Once we graduated from halocline school, we could move onto advanced halocline dives. This was something altogether different. This time we dived a 40m sink hole, with a hydrogen sulphide cloud at 20m separating the fresh and salt water. To dive through the cloud involves a little blind faith as there is no visibility within the cloud. To add to the excitement this was TZs first deep dive.This is a photo of the cloud from the internet, unfortunately we were not so lucky this time as to have our own photographer.
At some points from above the cloud we felt more like astronauts than divers. Only the eerie protrusions of dead trees reminded us that this was a sink hole in the jungle!
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We just felt our way down a piece of string to guide us down. When we reached the sea water, it was pitch black so we had to use our torches. We could see trees in the water! It looked as if we were in a forest at night with fish swimming through branches.
Click the movie below to hear our instructor brief us.

Here Jorge warns us about the resident caiman. As you know we have some experience with caimans but swimming with them is something altogether different. Actually we didnt believe Jorge about the caiman until we had completed the dive and surfaced, to find the reptile sunning itself on a floating log only meters from our bobbing heads!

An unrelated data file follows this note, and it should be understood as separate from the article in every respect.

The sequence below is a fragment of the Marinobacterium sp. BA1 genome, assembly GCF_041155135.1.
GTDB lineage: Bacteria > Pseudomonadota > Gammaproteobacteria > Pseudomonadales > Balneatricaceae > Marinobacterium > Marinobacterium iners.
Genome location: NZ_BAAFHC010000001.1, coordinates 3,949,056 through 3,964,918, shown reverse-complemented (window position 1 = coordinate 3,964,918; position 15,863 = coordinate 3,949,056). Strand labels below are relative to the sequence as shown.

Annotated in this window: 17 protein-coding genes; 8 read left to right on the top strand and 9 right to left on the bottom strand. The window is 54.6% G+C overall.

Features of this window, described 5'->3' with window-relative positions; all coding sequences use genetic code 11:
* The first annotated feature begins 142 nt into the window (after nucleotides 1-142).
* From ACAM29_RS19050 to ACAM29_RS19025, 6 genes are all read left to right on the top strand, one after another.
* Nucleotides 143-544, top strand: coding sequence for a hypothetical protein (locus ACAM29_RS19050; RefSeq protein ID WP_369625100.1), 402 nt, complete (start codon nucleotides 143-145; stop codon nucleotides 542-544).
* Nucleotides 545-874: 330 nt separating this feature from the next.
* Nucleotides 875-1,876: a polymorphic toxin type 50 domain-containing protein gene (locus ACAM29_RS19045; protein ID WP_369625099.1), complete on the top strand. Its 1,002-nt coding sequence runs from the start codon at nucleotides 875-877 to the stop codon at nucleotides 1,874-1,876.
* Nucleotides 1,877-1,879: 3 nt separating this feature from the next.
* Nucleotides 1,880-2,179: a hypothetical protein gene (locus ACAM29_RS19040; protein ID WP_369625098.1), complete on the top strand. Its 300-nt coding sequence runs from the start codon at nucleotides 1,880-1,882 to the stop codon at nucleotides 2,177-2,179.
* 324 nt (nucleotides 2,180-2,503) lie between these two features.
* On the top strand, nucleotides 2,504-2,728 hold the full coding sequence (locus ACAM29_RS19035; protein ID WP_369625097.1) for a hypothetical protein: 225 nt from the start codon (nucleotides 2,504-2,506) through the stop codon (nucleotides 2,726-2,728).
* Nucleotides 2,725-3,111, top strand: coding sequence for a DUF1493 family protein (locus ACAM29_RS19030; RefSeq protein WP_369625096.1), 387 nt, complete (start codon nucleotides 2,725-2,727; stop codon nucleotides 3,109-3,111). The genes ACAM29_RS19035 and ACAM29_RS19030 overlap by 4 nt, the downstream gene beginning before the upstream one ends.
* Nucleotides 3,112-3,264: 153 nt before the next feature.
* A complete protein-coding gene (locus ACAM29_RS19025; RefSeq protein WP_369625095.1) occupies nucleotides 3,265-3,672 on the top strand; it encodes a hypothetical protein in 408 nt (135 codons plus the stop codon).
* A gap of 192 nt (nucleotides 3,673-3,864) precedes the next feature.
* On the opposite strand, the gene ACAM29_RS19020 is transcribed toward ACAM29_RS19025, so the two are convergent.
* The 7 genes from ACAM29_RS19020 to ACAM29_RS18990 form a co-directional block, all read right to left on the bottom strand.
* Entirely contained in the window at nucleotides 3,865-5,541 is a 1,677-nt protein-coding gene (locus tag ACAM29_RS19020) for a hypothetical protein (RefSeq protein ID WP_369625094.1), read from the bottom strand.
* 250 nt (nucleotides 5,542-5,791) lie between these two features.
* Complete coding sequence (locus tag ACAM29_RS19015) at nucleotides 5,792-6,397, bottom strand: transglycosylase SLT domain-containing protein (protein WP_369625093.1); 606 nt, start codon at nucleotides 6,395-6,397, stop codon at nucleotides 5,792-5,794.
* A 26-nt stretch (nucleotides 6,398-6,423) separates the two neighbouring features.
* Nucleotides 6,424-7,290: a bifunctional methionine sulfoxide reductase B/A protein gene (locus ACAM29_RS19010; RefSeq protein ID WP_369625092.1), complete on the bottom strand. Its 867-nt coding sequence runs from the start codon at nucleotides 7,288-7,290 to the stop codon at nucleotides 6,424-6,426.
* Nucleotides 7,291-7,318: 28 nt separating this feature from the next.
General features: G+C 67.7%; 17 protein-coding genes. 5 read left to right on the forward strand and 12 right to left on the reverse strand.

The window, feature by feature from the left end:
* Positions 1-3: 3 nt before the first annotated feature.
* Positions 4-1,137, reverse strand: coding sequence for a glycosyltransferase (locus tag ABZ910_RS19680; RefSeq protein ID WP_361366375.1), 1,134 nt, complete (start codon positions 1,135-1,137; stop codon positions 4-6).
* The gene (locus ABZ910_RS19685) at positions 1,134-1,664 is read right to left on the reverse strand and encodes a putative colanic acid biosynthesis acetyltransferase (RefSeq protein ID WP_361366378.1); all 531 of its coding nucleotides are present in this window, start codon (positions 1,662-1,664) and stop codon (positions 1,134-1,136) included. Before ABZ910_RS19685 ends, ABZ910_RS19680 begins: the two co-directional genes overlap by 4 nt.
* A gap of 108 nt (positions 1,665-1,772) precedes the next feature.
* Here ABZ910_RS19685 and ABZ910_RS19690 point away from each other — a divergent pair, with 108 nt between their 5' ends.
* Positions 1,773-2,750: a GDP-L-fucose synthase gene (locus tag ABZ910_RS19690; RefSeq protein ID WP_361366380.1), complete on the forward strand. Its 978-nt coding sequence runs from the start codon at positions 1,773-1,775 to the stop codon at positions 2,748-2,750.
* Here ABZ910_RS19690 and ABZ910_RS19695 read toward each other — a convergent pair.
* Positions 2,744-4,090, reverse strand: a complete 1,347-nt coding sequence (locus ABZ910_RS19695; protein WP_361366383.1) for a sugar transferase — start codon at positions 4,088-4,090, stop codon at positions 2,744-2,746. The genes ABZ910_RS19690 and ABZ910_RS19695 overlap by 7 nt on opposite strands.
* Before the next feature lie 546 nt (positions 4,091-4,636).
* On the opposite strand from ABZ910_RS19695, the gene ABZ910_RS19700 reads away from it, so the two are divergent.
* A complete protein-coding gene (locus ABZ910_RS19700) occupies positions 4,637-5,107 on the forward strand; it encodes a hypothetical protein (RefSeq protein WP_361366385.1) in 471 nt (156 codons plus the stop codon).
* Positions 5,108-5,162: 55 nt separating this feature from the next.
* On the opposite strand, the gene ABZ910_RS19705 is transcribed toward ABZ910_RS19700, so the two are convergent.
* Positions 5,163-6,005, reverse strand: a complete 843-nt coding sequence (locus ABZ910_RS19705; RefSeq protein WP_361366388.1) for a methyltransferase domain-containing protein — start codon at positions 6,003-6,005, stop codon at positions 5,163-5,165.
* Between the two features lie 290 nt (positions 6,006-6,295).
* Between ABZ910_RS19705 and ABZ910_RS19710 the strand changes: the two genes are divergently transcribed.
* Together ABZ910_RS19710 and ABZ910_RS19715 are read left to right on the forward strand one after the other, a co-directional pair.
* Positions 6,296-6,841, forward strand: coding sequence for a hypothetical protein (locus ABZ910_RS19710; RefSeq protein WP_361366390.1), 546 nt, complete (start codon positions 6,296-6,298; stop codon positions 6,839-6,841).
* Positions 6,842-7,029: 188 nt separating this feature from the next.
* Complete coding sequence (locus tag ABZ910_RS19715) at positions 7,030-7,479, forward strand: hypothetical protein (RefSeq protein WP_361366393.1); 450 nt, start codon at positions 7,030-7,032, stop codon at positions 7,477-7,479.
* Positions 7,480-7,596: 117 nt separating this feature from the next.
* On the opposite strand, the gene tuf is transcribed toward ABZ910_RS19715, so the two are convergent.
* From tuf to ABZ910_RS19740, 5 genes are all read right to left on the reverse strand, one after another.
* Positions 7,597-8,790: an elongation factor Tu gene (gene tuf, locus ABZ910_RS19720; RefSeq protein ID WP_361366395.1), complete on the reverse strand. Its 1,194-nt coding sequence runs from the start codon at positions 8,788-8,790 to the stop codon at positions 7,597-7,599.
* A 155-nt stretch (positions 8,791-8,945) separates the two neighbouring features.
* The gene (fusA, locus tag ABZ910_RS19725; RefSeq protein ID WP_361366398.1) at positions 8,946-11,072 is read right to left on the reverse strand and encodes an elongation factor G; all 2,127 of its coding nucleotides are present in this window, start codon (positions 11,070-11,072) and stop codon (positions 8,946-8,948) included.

The last cenote we dived was called Car Wash as it used to be the place where taxi drivers would clean their cars. Thankfully it has been a while since then and the water has returned to pristine condition. We particularly liked this instruction panel, enlarge it to see properly. On the left side you can see the right way to dive. On the left side you can see that if you dont follow the instructions, you will die. 
As you can see, Jez made it out in one piece.
Having spent so much time under the water, we had almost forgotten how hot it was outside. The day we went to Tulum ruins on the beach we were torn between wanting to swim and wanting to see the ruins.
After a quick lap of the ruins, we could not stand it any longer. We stripped down to our underwear and jumped into the ocean. As we emerged we saw this fellow sunning himself...
...which Jez found inspirational.
The following day we would take a flight to Cuba. Here we would discover the smoothness of 7 Year Old Havana Club drunk neat and the beauty of fresh Cuban cigars.